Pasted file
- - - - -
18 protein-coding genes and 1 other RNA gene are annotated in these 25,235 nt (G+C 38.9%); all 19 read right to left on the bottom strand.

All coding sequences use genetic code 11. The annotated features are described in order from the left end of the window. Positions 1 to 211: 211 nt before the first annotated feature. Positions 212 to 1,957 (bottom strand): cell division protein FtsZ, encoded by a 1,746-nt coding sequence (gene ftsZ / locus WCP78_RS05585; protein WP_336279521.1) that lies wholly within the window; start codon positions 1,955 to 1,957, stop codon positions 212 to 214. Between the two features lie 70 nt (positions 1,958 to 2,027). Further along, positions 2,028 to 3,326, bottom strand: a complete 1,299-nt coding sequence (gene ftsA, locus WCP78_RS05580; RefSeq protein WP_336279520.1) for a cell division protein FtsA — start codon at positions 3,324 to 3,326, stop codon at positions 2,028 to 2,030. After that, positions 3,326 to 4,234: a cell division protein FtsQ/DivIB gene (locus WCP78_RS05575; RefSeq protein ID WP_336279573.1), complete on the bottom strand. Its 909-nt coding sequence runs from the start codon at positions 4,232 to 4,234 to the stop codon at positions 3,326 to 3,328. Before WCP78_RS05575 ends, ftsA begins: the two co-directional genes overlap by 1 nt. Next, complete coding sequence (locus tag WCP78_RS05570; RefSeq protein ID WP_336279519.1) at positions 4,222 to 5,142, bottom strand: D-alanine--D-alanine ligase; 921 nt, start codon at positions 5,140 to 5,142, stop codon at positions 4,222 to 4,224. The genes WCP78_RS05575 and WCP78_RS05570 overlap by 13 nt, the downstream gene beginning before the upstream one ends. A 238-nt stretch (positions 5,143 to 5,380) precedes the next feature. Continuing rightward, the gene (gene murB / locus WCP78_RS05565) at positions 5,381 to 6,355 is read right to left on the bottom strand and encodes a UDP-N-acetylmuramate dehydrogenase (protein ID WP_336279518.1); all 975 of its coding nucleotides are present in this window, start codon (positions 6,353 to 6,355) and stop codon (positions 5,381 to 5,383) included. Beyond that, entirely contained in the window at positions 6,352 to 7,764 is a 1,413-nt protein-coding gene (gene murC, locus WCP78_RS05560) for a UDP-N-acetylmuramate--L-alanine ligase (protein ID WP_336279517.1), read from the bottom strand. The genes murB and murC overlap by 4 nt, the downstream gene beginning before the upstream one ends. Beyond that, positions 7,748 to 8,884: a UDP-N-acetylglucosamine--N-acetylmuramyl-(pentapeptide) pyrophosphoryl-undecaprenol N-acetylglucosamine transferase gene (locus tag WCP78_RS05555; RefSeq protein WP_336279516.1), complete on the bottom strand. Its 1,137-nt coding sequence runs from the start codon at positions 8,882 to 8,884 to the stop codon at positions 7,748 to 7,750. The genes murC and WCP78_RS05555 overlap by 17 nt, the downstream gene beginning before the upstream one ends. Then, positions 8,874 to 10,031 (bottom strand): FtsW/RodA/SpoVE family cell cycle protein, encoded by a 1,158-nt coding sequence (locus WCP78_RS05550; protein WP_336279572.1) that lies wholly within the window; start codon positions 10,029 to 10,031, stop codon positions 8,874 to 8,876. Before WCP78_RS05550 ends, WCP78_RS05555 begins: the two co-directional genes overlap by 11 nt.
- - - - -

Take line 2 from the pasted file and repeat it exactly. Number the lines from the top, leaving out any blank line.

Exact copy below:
All coding sequences use genetic code 11. The annotated features are described in order from the left end of the window. Positions 1 to 211: 211 nt before the first annotated feature. Positions 212 to 1,957 (bottom strand): cell division protein FtsZ, encoded by a 1,746-nt coding sequence (gene ftsZ / locus WCP78_RS05585; protein WP_336279521.1) that lies wholly within the window; start codon positions 1,955 to 1,957, stop codon positions 212 to 214. Between the two features lie 70 nt (positions 1,958 to 2,027). Further along, positions 2,028 to 3,326, bottom strand: a complete 1,299-nt coding sequence (gene ftsA, locus WCP78_RS05580; RefSeq protein WP_336279520.1) for a cell division protein FtsA — start codon at positions 3,324 to 3,326, stop codon at positions 2,028 to 2,030. After that, positions 3,326 to 4,234: a cell division protein FtsQ/DivIB gene (locus WCP78_RS05575; RefSeq protein ID WP_336279573.1), complete on the bottom strand. Its 909-nt coding sequence runs from the start codon at positions 4,232 to 4,234 to the stop codon at positions 3,326 to 3,328. Before WCP78_RS05575 ends, ftsA begins: the two co-directional genes overlap by 1 nt. Next, complete coding sequence (locus tag WCP78_RS05570; RefSeq protein ID WP_336279519.1) at positions 4,222 to 5,142, bottom strand: D-alanine--D-alanine ligase; 921 nt, start codon at positions 5,140 to 5,142, stop codon at positions 4,222 to 4,224. The genes WCP78_RS05575 and WCP78_RS05570 overlap by 13 nt, the downstream gene beginning before the upstream one ends. A 238-nt stretch (positions 5,143 to 5,380) precedes the next feature. Continuing rightward, the gene (gene murB / locus WCP78_RS05565) at positions 5,381 to 6,355 is read right to left on the bottom strand and encodes a UDP-N-acetylmuramate dehydrogenase (protein ID WP_336279518.1); all 975 of its coding nucleotides are present in this window, start codon (positions 6,353 to 6,355) and stop codon (positions 5,381 to 5,383) included. Beyond that, entirely contained in the window at positions 6,352 to 7,764 is a 1,413-nt protein-coding gene (gene murC, locus WCP78_RS05560) for a UDP-N-acetylmuramate--L-alanine ligase (protein ID WP_336279517.1), read from the bottom strand. The genes murB and murC overlap by 4 nt, the downstream gene beginning before the upstream one ends. Beyond that, positions 7,748 to 8,884: a UDP-N-acetylglucosamine--N-acetylmuramyl-(pentapeptide) pyrophosphoryl-undecaprenol N-acetylglucosamine transferase gene (locus tag WCP78_RS05555; RefSeq protein WP_336279516.1), complete on the bottom strand. Its 1,137-nt coding sequence runs from the start codon at positions 8,882 to 8,884 to the stop codon at positions 7,748 to 7,750. The genes murC and WCP78_RS05555 overlap by 17 nt, the downstream gene beginning before the upstream one ends. Then, positions 8,874 to 10,031 (bottom strand): FtsW/RodA/SpoVE family cell cycle protein, encoded by a 1,158-nt coding sequence (locus WCP78_RS05550; protein WP_336279572.1) that lies wholly within the window; start codon positions 10,029 to 10,031, stop codon positions 8,874 to 8,876. Before WCP78_RS05550 ends, WCP78_RS05555 begins: the two co-directional genes overlap by 11 nt.